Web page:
is recognised today as one of the world's finest interpreters of Haydn's piano works, International Piano having described him as 'Haydn's greatest contemporary keyboard exponent.' In the first five volumes of his ongoing series devoted to Haydn's sonatas he has been applauded for his intelligent musicianship, crisp technique, and sheer sense of joy in the music. In this concerto recording he performs in partnership with the conductor Gábor Takács-Nagy, the two united by an admiration for Haydn's infectious good humour and art of the unexpected.
Of the twelve keyboard concertos carrying Haydn's name, the third, fourth, and eleventh, recorded here, are the best known. The publication history of the rest casts doubt on their authenticity; many imitations were attributed to Haydn by publishers wanting to cash in on his wild popularity in Europe during his life.
The concertos in F and G major are early works, in an early style, simply constructed with graceful and clear keyboard writing. One finds plenty of Haydnesque charm and spirit in these scores, both of which also feature specially touching slow movements. By contrast, the Concerto in D major is a work of the composer's maturity, full of strikingly dramatic contrasts and characteristic wit. The infectious Hungarian Rondo finale brings the concerto to a rousing conclusion and surely accounts for much of its enduring popularity.
"Jean-Efflam Bavouset has proved himself one of today's leading Haydn interpreters-amply so on five volumes of sonatas(and counting), each enthusiastically reviewed. He now presents the three authentic keyboard concertos in performances that demonstrate his innate love and understanding of this music in performances of the expected vivacity and insight." --GRAMOPHONE EDITOR'S CHOICE, Sept'14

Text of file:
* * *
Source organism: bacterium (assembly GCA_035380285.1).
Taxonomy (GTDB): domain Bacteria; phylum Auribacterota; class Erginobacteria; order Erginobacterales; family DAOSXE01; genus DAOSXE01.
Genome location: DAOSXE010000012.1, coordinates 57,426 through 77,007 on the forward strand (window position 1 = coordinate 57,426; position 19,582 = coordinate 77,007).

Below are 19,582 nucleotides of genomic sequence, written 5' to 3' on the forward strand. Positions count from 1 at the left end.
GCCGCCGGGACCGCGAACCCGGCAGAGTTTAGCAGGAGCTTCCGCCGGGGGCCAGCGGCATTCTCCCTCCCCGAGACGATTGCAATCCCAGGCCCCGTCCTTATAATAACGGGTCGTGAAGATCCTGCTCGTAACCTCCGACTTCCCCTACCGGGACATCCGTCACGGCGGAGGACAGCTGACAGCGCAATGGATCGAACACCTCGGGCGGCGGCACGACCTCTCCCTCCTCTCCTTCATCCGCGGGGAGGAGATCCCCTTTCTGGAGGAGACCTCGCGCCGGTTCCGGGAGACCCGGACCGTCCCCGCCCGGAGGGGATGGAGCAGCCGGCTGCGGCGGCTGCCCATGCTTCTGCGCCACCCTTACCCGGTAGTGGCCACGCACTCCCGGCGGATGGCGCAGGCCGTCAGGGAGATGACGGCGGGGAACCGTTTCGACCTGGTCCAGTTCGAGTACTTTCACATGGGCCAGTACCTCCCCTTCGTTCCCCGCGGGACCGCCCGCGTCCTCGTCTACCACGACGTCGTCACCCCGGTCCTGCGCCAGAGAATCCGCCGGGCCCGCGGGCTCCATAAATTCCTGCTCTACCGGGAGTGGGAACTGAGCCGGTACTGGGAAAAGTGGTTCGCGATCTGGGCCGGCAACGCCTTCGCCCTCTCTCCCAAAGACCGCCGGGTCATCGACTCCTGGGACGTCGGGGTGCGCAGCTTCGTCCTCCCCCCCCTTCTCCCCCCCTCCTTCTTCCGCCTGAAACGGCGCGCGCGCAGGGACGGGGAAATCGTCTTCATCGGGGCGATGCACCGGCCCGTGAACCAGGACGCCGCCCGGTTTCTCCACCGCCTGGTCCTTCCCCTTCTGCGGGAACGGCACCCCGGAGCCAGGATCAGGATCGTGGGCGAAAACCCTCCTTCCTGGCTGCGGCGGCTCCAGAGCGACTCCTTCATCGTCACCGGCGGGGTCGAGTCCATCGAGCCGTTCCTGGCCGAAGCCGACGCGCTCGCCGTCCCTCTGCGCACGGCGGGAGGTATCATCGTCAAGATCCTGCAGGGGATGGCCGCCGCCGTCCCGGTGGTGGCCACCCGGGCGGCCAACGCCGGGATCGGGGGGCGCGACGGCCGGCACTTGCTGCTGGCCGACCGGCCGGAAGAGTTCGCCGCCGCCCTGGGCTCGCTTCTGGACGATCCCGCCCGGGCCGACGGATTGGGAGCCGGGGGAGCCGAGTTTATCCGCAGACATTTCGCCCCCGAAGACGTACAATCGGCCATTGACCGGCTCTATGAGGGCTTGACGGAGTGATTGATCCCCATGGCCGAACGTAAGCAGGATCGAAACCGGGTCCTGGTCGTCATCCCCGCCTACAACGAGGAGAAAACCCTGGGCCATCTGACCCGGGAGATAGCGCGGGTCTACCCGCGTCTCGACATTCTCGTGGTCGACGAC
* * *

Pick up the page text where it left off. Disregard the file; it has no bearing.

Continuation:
Whatever path Bavouzet has taken, his performances reflect an acute awareness of the style, scale and expressive scope of eighteenth-century performance practice as it is understood today. The Chandos engineers have captured this compelling music-making in all its dimension and detail. Very highly recommended. --IRR, Oct'14
After garnering rave reviews for his five volumes of Haydn's sonatas, Jean-Efflam Bavouzet moves on to Haydns three genuine (i.e. non-spurious) keyboard concertos, presented in chronological order of composition and adorned with Bavouzet's own cadenzas. In the G and D major concertos these are Haydnesque enough but in the F major he offers a cheeky 21st-century addition nothing to frighten the horses in the manner of Schnabel or Godowsky's cadenzas to Mozart concertos but it underlines the personal approach Bavouzet brings to these life-affirming works. He adds his own ornaments and decorations to the F major concerto, some passages in the opening allegro played with an almost Beethovenian muscularity but without obscuring Haydn's smiling presence. Its beautifully realised slow movement might be a wordless aria from a cantata. In the D major concerto, the best known of the three, Bavouzet adds his own dash of paprika to the all Ungherese finale, aided and abetted throughout by the alert Manchester players and Gábor Takács-Nagy. ***** --Sinfini Music , 15/10/14
Bavouzet, who received a 2014 Gramophone magazine award for his Chandos set of Prokofiev s five piano concertos, here reaffirms his versatility. He clearly identifies with the pieces classical contours and quirky spirit. If the keyboard part is the focus of attention, Bavouzet is none the less lucky to have such like-minded, cheery support from theManchester Camerata. Together they make the music breathe and leap off the page. The slow movements are finely spun: Bavouzet's cadenza of the F major Concerto taking its cue from the meditative melodic line to explore realms of reflective harmony that Haydn might not have recognised but which seem thoroughly apt. The more familiar D major Concerto confirms Bavouzet is attuned to the music's freshness and vital spark.***** --Telegraph, 21/10/14
Bavouzet's decorations of line are as stylish as they are fascinating and delightful. ***** --International pianist, Jan /Feb'15